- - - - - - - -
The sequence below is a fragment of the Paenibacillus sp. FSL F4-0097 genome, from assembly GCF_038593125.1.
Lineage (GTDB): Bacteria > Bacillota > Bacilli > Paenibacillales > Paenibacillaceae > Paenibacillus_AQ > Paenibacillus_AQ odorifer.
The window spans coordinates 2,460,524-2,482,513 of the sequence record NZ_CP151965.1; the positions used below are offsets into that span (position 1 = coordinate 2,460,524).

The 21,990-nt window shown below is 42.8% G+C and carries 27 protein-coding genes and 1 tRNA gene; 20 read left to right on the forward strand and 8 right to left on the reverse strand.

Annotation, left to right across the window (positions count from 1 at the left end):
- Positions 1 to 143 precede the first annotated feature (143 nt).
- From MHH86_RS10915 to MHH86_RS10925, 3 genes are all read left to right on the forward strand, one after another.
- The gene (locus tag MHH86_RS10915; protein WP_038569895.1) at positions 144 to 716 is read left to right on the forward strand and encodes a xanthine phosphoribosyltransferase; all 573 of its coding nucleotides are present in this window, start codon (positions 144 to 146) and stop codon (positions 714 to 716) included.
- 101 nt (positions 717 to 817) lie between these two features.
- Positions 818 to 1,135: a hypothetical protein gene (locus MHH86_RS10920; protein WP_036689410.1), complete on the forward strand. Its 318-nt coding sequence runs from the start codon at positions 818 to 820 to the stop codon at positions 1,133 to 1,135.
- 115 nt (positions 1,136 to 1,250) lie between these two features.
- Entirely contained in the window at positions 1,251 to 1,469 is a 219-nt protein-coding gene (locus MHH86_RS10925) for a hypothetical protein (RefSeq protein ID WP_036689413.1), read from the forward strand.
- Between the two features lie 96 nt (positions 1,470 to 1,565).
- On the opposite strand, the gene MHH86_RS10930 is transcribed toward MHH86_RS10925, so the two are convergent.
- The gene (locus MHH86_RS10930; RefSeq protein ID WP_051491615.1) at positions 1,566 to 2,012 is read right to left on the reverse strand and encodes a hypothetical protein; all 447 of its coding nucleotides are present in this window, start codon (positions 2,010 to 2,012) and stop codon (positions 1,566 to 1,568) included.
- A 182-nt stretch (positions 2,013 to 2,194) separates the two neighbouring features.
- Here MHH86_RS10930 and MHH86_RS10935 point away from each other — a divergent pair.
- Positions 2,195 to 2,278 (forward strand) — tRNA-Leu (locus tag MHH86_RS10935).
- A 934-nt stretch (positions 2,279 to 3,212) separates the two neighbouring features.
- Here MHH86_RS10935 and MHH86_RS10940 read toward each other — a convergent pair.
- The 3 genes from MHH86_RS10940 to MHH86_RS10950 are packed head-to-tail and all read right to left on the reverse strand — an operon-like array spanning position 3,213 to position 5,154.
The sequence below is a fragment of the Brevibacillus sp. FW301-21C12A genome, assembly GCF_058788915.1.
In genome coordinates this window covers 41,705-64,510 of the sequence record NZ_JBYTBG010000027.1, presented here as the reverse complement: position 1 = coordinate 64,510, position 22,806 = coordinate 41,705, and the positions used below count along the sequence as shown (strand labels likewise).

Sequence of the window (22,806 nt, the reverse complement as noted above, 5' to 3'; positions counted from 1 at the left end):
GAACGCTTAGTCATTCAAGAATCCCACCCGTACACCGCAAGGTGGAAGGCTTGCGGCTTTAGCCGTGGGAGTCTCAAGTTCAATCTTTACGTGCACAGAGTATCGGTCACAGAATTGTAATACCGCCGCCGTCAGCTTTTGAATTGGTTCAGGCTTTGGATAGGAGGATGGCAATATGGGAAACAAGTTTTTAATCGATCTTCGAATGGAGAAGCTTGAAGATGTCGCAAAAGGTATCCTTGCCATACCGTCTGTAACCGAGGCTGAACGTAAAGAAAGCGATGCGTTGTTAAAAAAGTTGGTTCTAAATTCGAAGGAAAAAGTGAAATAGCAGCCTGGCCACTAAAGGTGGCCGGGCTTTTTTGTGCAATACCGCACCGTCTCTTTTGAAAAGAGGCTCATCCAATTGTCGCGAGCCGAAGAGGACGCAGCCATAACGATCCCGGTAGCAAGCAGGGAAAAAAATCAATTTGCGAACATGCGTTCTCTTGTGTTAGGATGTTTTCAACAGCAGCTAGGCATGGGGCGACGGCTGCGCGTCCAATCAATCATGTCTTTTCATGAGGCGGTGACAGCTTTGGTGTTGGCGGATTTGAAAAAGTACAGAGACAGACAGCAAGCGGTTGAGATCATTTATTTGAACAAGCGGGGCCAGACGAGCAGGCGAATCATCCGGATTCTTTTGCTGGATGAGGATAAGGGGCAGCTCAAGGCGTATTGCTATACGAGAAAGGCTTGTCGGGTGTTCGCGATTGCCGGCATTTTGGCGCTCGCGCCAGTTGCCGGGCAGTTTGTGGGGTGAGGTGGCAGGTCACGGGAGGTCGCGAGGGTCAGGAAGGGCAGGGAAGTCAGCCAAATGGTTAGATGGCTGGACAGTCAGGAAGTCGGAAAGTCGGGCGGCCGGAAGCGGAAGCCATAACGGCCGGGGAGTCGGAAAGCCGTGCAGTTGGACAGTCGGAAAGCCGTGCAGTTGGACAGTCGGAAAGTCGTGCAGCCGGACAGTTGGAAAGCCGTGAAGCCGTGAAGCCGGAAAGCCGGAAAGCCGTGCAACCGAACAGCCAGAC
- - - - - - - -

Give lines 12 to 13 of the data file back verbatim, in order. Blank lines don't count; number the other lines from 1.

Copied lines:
- Entirely contained in the window at positions 1,251 to 1,469 is a 219-nt protein-coding gene (locus MHH86_RS10925) for a hypothetical protein (RefSeq protein ID WP_036689413.1), read from the forward strand.
- Between the two features lie 96 nt (positions 1,470 to 1,565).